Assimilation into Han Culture: The Ancient Funerary Pottery of Guangxi - Hong Kong Museum of History

2014-07-15 10:00 - 2014-09-15 18:00

Assimilation into Han Culture: The Ancient Funerary Pottery of Guangxi - Hong Kong Museum of History

When: 16 Jul - 15 Sep 2014
Where: 1/F Lobby, Hong Kong Museum of History
Opening Reception: 15 Jul 2014

Pottery model of two oxen ploughing

Pottery model of two oxen ploughing, Southern Dynasties, Unearthed in 1980 from Cangwu County, Collection of Wuzhou City Museum
The strip of unploughed land in the middle of this paddy field model divides the farm into two sections. In each section, a person is ploughing with the help of an ox. This model shows how oxen were employed in farming during the Southern Dynasties.

展览《瓯骆汉风:广西古代陶制明器》-香港历史博物馆

The exhibition "Assimilation into Han Culture: The Ancient Funerary Pottery of Guangxi" reveals details of how Guangxi people lived and the dwellings they lived in more than 2000 years ago by showcasing historic clay models including houses, granaries and wells unearthed in Guangxi.

The exhibition is jointly presented by the Leisure and Cultural Services Department, the Department of Culture of Guangxi Zhuang Autonomous Region and the Bureau of Cultural Relics of Guangxi Zhuang Autonomous Region, and is co-organised by the Hong Kong Museum of History and the Guangxi Institute of Cultural Relic Protection and Archaeology.

Red pottery boat with drum and figurines

Red pottery boat with drum and figurines, Eastern Han, Unearthed in 2010 from Gui County (Guigang City), Collection of Guangxi Institute of Cultural Relic Protection and Archaeology
This boat features cabins at the bow, middle and stern. The bow and the middle cabins have arch-shaped canopies. The stern cabin is narrow but extremely tall and sits on the poop deck. The canopies are sloped in tent shapes. There are fifteen figurines of different sizes on the boat: one on the poop deck, two slightly larger figurines in the middle cabin, and twelve at the bow (two groups of four figures can be seen rowing the boat, with one at the front giving rowing commands). Four oarlocks can be seen on both sides of the boat next to the rower figurines. A bollard and a baffle are located at the bow along with a pottery drum, the surface of which is decorated with a sun design. The structure of the boat’s body shows that it is a model of a large river vessel. Lingnan faces the ocean and its area is covered with rivers and streams. Boats are a convenient means of transportation. Pottery boats vividly depict the structure of boats from the Eastern Han period and also reflect how people lived on the water.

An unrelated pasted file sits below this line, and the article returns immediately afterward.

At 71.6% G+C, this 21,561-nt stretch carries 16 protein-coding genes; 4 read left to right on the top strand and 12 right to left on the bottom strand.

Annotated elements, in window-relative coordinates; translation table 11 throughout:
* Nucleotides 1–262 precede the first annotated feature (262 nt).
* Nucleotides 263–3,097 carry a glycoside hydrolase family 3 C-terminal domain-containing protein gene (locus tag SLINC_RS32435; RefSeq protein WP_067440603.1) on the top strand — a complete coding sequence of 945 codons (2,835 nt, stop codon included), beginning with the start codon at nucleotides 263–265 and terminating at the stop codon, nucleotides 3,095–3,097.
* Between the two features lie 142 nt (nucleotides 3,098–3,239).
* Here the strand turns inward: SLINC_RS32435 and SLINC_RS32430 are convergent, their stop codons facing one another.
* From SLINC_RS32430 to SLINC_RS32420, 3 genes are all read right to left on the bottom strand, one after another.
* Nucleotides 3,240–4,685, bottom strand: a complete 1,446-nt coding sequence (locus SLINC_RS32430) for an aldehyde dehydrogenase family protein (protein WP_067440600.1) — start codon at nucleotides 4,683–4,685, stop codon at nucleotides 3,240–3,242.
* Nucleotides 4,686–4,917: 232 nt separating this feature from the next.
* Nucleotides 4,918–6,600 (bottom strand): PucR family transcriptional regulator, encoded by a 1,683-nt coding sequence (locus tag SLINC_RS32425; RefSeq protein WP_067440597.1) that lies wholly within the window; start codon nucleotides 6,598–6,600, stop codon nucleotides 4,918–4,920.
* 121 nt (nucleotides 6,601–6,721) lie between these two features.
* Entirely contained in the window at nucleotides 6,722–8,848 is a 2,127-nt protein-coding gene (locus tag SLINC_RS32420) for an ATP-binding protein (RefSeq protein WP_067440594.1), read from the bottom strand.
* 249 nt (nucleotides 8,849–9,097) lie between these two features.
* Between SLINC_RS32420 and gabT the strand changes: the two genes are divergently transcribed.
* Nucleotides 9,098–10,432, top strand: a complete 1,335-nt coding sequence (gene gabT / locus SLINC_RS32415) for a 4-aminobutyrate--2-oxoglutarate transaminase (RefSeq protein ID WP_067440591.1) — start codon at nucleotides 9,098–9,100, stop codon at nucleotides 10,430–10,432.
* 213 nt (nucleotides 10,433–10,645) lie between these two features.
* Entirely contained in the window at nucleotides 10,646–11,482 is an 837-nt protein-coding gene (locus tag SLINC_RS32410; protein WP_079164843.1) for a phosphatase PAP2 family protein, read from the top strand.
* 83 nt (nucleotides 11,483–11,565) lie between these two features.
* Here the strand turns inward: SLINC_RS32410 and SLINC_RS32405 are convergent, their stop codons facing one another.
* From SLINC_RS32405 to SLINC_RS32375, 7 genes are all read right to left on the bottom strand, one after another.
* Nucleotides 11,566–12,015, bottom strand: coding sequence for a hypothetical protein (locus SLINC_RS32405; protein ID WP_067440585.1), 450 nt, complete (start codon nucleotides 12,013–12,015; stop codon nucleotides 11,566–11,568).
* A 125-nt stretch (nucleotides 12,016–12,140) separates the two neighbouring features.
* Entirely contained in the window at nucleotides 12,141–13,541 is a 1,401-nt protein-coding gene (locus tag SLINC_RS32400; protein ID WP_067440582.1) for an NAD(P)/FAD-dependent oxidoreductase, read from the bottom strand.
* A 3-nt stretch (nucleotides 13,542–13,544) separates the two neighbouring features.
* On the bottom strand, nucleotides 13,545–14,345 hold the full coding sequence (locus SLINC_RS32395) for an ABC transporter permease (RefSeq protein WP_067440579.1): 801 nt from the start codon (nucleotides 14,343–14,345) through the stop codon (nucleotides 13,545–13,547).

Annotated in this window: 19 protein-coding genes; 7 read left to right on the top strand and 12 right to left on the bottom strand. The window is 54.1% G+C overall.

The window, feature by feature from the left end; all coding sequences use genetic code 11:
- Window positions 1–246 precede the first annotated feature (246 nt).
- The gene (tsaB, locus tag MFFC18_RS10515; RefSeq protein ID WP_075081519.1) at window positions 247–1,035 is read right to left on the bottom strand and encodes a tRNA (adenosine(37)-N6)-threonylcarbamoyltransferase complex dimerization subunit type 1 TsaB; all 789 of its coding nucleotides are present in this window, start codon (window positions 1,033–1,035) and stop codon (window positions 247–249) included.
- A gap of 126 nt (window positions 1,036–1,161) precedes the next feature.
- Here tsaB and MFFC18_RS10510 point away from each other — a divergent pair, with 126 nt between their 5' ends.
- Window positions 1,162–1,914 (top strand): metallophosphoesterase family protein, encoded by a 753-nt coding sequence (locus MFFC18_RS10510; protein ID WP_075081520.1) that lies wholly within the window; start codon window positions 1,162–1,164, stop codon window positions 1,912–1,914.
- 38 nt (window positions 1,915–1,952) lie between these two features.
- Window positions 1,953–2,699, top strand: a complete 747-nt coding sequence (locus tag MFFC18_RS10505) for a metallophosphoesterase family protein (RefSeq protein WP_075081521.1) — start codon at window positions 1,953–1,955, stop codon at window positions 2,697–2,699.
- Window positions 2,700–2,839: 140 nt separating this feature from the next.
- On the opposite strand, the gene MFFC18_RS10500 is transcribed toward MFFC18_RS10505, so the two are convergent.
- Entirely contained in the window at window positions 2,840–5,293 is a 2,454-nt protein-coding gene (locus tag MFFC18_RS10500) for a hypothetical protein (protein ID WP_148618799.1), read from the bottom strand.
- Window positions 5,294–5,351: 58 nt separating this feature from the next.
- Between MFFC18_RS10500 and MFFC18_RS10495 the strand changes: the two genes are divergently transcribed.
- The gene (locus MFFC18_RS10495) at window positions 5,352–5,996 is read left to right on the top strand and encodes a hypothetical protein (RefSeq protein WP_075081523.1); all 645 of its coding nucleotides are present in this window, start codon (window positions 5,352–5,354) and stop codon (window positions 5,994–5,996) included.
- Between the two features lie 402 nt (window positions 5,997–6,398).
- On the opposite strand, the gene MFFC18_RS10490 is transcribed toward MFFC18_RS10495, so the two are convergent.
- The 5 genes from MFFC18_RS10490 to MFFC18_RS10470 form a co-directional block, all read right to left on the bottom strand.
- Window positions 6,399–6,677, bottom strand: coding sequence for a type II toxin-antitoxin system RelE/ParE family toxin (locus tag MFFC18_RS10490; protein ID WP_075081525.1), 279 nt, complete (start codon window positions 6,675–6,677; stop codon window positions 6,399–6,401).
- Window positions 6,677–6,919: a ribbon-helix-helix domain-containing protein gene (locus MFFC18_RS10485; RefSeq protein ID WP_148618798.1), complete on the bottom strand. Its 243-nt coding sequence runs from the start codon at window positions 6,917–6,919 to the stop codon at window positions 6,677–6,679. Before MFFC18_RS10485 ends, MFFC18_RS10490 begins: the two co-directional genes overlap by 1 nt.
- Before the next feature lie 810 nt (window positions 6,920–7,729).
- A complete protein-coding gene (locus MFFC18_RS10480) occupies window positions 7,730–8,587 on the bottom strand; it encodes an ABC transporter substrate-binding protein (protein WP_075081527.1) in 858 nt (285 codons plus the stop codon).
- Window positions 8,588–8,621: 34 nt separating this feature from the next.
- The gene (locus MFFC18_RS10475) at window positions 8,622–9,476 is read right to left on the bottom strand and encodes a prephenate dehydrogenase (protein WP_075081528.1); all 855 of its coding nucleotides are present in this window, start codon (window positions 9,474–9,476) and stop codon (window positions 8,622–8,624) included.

An opening ceremony officiating guests included the Secretary for Home Affairs, Mr Tsang Tak-sing; the Deputy Director of the Liaison Office of the Central People's Government in the Hong Kong Special Administrative Region (HKSAR), Mr Yang Jian; the Vice President of the People's Government of Guangxi Zhuang Autonomous Region, Ms Li Kang; the Deputy Commissioner of the Office of the Commissioner of the Ministry of Foreign Affairs of the People's Republic of China in the HKSAR, Mr Hu Jianzhong; the Director-General of the Department of Culture of Guangxi Zhuang Autonomous Region, Mr Huang Yu; the Acting Director of Leisure and Cultural Services, Ms Cynthia Liu; and the Museum Director of the Hong Kong Museum of History, Ms Susanna Siu.